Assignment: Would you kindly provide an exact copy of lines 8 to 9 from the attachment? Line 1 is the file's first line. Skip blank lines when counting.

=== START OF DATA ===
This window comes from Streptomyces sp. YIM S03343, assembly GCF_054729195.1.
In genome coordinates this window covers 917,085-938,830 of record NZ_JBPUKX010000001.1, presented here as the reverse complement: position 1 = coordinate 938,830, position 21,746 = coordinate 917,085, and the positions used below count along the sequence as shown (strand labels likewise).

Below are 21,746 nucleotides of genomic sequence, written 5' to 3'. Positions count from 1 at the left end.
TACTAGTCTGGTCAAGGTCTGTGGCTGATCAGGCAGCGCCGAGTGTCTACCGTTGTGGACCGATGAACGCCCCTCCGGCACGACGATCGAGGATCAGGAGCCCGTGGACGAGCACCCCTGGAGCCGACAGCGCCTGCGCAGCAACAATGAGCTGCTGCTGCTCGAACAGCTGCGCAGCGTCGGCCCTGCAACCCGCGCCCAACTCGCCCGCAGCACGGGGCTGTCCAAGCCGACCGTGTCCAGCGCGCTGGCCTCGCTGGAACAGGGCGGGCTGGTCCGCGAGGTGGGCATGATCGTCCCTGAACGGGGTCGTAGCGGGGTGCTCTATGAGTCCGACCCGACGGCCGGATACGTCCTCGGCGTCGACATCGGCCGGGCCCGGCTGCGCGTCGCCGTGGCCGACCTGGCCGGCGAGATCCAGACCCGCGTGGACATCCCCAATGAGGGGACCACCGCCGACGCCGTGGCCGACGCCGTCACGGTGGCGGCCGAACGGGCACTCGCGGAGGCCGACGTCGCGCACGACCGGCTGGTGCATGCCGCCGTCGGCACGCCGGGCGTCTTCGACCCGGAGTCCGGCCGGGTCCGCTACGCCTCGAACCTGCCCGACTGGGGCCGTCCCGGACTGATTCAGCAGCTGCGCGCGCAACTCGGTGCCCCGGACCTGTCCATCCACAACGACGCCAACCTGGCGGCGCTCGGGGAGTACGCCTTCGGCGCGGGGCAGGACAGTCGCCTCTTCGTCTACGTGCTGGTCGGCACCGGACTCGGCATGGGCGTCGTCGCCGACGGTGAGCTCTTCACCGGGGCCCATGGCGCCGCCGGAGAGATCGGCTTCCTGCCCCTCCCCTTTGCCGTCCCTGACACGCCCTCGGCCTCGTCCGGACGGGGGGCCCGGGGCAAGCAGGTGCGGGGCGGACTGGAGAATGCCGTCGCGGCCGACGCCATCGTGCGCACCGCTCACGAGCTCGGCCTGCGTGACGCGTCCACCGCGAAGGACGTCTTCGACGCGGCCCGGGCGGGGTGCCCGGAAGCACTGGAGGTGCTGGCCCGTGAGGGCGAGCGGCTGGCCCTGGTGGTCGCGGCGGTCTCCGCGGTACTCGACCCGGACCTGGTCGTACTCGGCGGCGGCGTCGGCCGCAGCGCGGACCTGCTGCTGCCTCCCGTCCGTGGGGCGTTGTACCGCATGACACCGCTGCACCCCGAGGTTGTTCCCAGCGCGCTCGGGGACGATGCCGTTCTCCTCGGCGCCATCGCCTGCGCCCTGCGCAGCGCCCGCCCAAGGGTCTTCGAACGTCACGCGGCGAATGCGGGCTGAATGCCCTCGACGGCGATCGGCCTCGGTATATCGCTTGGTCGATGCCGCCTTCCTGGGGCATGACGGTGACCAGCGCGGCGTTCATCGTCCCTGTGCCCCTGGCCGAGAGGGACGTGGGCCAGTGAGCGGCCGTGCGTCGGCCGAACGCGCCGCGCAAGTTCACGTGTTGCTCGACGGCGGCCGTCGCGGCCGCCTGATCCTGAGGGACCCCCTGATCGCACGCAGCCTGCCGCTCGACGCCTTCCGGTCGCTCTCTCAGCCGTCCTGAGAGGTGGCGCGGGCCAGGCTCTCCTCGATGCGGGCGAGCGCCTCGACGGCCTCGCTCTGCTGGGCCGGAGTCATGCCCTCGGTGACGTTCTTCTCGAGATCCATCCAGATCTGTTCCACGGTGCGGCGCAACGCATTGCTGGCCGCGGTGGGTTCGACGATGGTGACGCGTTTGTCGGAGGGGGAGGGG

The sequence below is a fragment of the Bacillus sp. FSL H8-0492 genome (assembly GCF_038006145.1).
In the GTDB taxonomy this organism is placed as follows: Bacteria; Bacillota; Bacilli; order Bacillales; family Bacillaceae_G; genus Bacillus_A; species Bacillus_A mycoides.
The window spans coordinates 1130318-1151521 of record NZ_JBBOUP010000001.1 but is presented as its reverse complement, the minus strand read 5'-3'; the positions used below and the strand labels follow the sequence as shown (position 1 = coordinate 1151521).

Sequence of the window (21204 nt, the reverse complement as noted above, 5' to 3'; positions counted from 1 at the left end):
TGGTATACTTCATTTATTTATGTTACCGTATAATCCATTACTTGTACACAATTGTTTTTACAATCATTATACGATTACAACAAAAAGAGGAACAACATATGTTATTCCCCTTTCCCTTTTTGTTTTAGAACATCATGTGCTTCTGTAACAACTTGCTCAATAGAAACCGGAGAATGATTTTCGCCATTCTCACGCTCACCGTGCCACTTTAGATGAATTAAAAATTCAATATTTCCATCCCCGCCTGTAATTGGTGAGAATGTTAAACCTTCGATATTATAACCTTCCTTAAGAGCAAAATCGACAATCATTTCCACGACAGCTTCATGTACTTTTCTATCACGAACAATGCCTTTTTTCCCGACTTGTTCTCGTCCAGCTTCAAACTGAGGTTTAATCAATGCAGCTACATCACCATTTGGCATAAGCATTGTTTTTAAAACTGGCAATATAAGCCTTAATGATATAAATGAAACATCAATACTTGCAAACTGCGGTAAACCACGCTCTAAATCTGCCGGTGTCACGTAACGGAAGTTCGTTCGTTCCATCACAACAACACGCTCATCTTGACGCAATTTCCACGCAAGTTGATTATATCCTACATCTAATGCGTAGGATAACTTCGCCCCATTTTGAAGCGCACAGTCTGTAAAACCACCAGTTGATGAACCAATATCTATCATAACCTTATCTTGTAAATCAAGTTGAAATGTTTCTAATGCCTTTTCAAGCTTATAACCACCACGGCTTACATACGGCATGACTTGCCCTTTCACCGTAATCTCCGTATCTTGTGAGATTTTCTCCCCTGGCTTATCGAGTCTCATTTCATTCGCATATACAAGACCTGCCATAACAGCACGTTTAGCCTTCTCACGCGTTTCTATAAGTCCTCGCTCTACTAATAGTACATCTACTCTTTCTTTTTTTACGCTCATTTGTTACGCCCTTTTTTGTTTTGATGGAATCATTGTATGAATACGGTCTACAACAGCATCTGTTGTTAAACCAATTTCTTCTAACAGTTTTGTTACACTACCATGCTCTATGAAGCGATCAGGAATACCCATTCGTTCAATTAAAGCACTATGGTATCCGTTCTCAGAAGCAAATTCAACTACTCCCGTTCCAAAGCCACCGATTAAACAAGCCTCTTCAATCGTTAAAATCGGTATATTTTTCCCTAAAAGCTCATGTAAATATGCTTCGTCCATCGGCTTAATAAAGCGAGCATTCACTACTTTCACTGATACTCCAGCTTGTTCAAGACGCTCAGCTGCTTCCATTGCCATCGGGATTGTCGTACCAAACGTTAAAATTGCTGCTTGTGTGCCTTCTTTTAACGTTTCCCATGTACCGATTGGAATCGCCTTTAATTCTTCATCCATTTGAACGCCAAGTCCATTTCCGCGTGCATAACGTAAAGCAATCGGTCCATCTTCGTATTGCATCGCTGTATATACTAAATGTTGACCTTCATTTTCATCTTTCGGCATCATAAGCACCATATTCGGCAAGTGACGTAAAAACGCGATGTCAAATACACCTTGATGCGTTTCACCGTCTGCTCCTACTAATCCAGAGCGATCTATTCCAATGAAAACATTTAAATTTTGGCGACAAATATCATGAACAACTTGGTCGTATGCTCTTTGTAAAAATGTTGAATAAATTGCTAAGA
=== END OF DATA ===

Sequence of the window (21204 nt, the reverse complement as noted above, 5' to 3'; positions counted from 1 at the left end):
TGGTATACTTCATTTATTTATGTTACCGTATAATCCATTACTTGTACACAATTGTTTTTACAATCATTATACGATTACAACAAAAAGAGGAACAACATATGTTATTCCCCTTTCCCTTTTTGTTTTAGAACATCATGTGCTTCTGTAACAACTTGCTCAATAGAAACCGGAGAATGATTTTCGCCATTCTCACGCTCACCGTGCCACTTTAGATGAATTAAAAATTCAATATTTCCATCCCCGCCTGTAATTGGTGAGAATGTTAAACCTTCGATATTATAACCTTCCTTAAGAGCAAAATCGACAATCATTTCCACGACAGCTTCATGTACTTTTCTATCACGAACAATGCCTTTTTTCCCGACTTGTTCTCGTCCAGCTTCAAACTGAGGTTTAATCAATGCAGCTACATCACCATTTGGCATAAGCATTGTTTTTAAAACTGGCAATATAAGCCTTAATGATATAAATGAAACATCAATACTTGCAAACTGCGGTAAACCACGCTCTAAATCTGCCGGTGTCACGTAACGGAAGTTCGTTCGTTCCATCACAACAACACGCTCATCTTGACGCAATTTCCACGCAAGTTGATTATATCCTACATCTAATGCGTAGGATAACTTCGCCCCATTTTGAAGCGCACAGTCTGTAAAACCACCAGTTGATGAACCAATATCTATCATAACCTTATCTTGTAAATCAAGTTGAAATGTTTCTAATGCCTTTTCAAGCTTATAACCACCACGGCTTACATACGGCATGACTTGCCCTTTCACCGTAATCTCCGTATCTTGTGAGATTTTCTCCCCTGGCTTATCGAGTCTCATTTCATTCGCATATACAAGACCTGCCATAACAGCACGTTTAGCCTTCTCACGCGTTTCTATAAGTCCTCGCTCTACTAATAGTACATCTACTCTTTCTTTTTTTACGCTCATTTGTTACGCCCTTTTTTGTTTTGATGGAATCATTGTATGAATACGGTCTACAACAGCATCTGTTGTTAAACCAATTTCTTCTAACAGTTTTGTTACACTACCATGCTCTATGAAGCGATCAGGAATACCCATTCGTTCAATTAAAGCACTATGGTATCCGTTCTCAGAAGCAAATTCAACTACTCCCGTTCCAAAGCCACCGATTAAACAAGCCTCTTCAATCGTTAAAATCGGTATATTTTTCCCTAAAAGCTCATGTAAATATGCTTCGTCCATCGGCTTAATAAAGCGAGCATTCACTACTTTCACTGATACTCCAGCTTGTTCAAGACGCTCAGCTGCTTCCATTGCCATCGGGATTGTCGTACCAAACGTTAAAATTGCTGCTTGTGTGCCTTCTTTTAACGTTTCCCATGTACCGATTGGAATCGCCTTTAATTCTTCATCCATTTGAACGCCAAGTCCATTTCCGCGTGCATAACGTAAAGCAATCGGTCCATCTTCGTATTGCATCGCTGTATATACTAAATGTTGACCTTCATTTTCATCTTTCGGCATCATAAGCACCATATTCGGCAAGTGACGTAAAAACGCGATGTCAAATACACCTTGATGCGTTTCACCGTCTGCTCCTACTAATCCAGAGCGATCTATTCCAATGAAAACATTTAAATTTTGGCGACAAATATCATGAACAACTTGGTCGTATGCTCTTTGTAAAAATGTTGAATAAATTGCTAAGA